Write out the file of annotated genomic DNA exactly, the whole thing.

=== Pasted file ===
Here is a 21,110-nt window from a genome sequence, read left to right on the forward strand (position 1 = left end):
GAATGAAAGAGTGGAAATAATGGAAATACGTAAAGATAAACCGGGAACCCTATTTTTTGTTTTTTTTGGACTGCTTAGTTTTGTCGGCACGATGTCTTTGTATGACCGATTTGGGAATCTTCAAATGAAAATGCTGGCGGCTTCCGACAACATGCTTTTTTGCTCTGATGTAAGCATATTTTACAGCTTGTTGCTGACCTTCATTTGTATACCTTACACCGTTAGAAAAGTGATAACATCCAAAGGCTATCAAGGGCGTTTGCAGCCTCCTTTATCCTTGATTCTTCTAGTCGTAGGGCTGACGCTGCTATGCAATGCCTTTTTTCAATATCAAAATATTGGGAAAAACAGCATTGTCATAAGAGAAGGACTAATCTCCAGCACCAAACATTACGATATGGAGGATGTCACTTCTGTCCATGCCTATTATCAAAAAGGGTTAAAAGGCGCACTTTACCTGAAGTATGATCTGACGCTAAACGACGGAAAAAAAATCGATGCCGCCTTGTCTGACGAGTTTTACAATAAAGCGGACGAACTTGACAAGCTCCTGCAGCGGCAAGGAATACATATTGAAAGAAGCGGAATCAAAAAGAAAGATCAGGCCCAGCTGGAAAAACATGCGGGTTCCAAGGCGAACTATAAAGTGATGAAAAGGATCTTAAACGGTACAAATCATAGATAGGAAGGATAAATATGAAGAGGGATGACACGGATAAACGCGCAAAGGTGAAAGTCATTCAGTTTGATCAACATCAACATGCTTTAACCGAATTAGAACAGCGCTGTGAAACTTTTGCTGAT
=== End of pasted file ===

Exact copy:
Here is a 21,110-nt window from a genome sequence, read left to right on the forward strand (position 1 = left end):
GAATGAAAGAGTGGAAATAATGGAAATACGTAAAGATAAACCGGGAACCCTATTTTTTGTTTTTTTTGGACTGCTTAGTTTTGTCGGCACGATGTCTTTGTATGACCGATTTGGGAATCTTCAAATGAAAATGCTGGCGGCTTCCGACAACATGCTTTTTTGCTCTGATGTAAGCATATTTTACAGCTTGTTGCTGACCTTCATTTGTATACCTTACACCGTTAGAAAAGTGATAACATCCAAAGGCTATCAAGGGCGTTTGCAGCCTCCTTTATCCTTGATTCTTCTAGTCGTAGGGCTGACGCTGCTATGCAATGCCTTTTTTCAATATCAAAATATTGGGAAAAACAGCATTGTCATAAGAGAAGGACTAATCTCCAGCACCAAACATTACGATATGGAGGATGTCACTTCTGTCCATGCCTATTATCAAAAAGGGTTAAAAGGCGCACTTTACCTGAAGTATGATCTGACGCTAAACGACGGAAAAAAAATCGATGCCGCCTTGTCTGACGAGTTTTACAATAAAGCGGACGAACTTGACAAGCTCCTGCAGCGGCAAGGAATACATATTGAAAGAAGCGGAATCAAAAAGAAAGATCAGGCCCAGCTGGAAAAACATGCGGGTTCCAAGGCGAACTATAAAGTGATGAAAAGGATCTTAAACGGTACAAATCATAGATAGGAAGGATAAATATGAAGAGGGATGACACGGATAAACGCGCAAAGGTGAAAGTCATTCAGTTTGATCAACATCAACATGCTTTAACCGAATTAGAACAGCGCTGTGAAACTTTTGCTGAT